Audiobooks for Quarantine
If you haven’t yet tried audiobooks, this “social distancing” period might be the perfect time to start! One of the great advantages of an audiobook is that it can become a sort of soundtrack for your chores, exercise, and other activities — something to keep your mind engaged while your hands are occupied. As a bonus, when cooped up and isolated it can be nice to have a person’s voice in your ear! If you’ve run through your favorite podcasts, take a look at Librivox for free recordings of the books you’ve always been meaning to read.
Other suggested resources to find audiobooks:
- Cloud Library – Listen to audiobooks, browse eBooks with your library card from your public librar
- Hoopla – Borrow audiobooks (plus movies, music, ebooks, comics, and TV shows) after registering via your public library.
- Internet Archive – Nearly 20,000 free audiobooks from various authors to listen.
- Libby – Use Libby to borrow and read ebooks and audiobooks from your local public library for free
- Open Culture – Hundreds of free titles streaming, mp3, iTunes, audible, and more.
- RBDigital – Register with RBdigital through on your public library’s website to browse audiobooks (plus eBooks and magazines).
Below are a few suggestions; be aware that Librivox can only use public domain works, and so the collection skews towards classics rather than contemporary works.
Often called the greatest novel ever written in the English language! George Eliot (pen name of Mary Ann Evans) was a prolific author, so if you like this check out her other works as well.
Frederick Douglass escaped from slavery to become one of the foremost public figures of the nineteenth century — his autobiography catapulted him to prominence and has shaped discussions of slavery ever since. Douglass confirmed the fears of slaveholders who, he recounts, tried to stop him from learning to read and write: he became one of the powerful and persuasive champions for abolition.
Bram Stoker’s thriller has lingered in popular culture, directly inspiring or shaping horror stories that followed in books, film, and television. Go right to the heart of the myth and experience the original for yourself!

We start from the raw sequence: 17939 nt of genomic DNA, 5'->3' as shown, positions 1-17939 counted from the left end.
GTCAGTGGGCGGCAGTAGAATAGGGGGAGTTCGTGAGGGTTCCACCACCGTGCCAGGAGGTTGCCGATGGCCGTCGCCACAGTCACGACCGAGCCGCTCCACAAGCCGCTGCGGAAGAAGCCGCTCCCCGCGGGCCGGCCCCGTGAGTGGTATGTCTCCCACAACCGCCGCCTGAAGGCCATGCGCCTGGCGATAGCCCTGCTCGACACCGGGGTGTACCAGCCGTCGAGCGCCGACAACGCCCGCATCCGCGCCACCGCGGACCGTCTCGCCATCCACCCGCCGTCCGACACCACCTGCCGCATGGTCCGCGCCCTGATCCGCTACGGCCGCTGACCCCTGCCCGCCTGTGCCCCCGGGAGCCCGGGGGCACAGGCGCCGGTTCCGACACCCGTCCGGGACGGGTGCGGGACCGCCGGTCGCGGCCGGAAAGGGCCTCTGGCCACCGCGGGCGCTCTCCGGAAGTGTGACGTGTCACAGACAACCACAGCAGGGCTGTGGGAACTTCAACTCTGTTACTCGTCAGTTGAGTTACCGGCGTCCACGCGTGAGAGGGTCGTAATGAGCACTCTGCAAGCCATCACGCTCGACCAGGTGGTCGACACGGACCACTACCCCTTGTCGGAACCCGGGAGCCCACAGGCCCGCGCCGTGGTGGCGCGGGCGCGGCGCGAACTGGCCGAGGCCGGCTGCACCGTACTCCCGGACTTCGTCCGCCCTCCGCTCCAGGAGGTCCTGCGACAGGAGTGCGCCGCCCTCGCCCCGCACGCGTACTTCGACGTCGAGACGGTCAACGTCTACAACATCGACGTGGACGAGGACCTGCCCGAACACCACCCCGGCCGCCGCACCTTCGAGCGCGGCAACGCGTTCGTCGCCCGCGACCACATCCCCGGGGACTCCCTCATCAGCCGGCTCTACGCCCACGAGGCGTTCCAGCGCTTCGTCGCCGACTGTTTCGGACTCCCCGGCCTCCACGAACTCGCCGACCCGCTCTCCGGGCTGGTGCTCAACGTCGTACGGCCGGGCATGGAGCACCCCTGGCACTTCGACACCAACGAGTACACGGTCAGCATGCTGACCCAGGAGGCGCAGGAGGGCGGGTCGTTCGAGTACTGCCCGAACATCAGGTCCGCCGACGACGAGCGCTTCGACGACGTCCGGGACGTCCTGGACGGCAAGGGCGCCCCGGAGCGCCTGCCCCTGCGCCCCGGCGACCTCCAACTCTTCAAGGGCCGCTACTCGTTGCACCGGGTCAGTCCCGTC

If you haven’t read Jane Austen yet, Pride and Prejudice is the classic place to start: from the satisfaction of a good love story to the pure delight of the narrator’s witty style, here all the joys of reading Austen are on full display. Her other novels (also highly recommended!) offer more complex pleasures: they are as gorgeous in style, but tend to have less satisfying conclusions — perhaps criticizing, consciously or unconsciously, the idea that marriage should be the goal of a woman’s life and the end of her story.
While Herman Melville’s whaling saga is considered one of the greatest American novels, it’s also frequently funny, occasionally uncomfortable, and downright bizarre throughout! The narrator, Ishmael, is just as eccentric as the rest of the Pequod‘s motley crew; whole chapters are taken up by tangents on cetaeology (the study of whales) and the spiritual significance of the color white. (Marine biologists, brace yourselves — just about everything Ishmael/Melville thinks he knows about whales is wrong.)
Jonathan Swift’s satirical travelogue still has the power to amuse, to shock, and even to make us wonder what it means to be human. Often people associate the novel with the journeys to Lilliput (land of miniature people) and Brobdignag (land of giants), but the novel’s third part contains a hilarious satire of head-in-the-clouds intellectuals in a literal floating city — and the fourth part visits an unsettling world in which hyper-rational horses view humans as livestock or vermin, an experience that breaks Gulliver’s sanity for good.
Get lost in the original detective saga! Once you’ve experienced Arthur Conan Doyle’s clever tales for yourself, you’ll catch all the subtle references in modern adaptations like the BBC series starring Benedict Cumberbatch (a solid streaming choice, by the way).
In the dark and gloomy “Year Without a Summer” in 1816, a group of English writers held an informal scary story competition. Mary Shelley’s tale of a sewn-together man hounding his creator won, and became one of the most important myths of modern times (as anticipated by her subtitle, “The Modern Prometheus”).
If you’re the type of person who gets the urge to watch disaster movies at a time like this, don’t be ashamed — it’s another way to process what’s happening! Daniel Defoe’s fictional diary of a real epidemic that took place in 1665-6 offers interesting parallels to our contemporary situation, from quarantines and diagnosis issues to the fundamental problem of imagining a threat that’s at once too microscopic and too far-reaching to see.
If you’ve got a lot of time at home ahead, why not get lost in an epic novel? Leo Tolstoy’s tale of a doomed love affair takes place against the backdrop of a modernizing Russia, newly crisscrossed by railroad tracks (no spoilers). It’s shorter than his gargantuan War and Peace, but should be plenty to keep you occupied!
“This is the best of all possible worlds, and so everything must be for the best” — by turns hilarious and scathing, Voltaire’s classic satire skewers those who try to explain away the world’s senselessness and suffering as part of some perfect plan. As Voltaire’s writing points out the glaring flaws of his own eighteenth-century society that the pathologically optimistic Dr. Pangloss tries to ignore, he reminds never to confuse the way things are with the way things ought to be.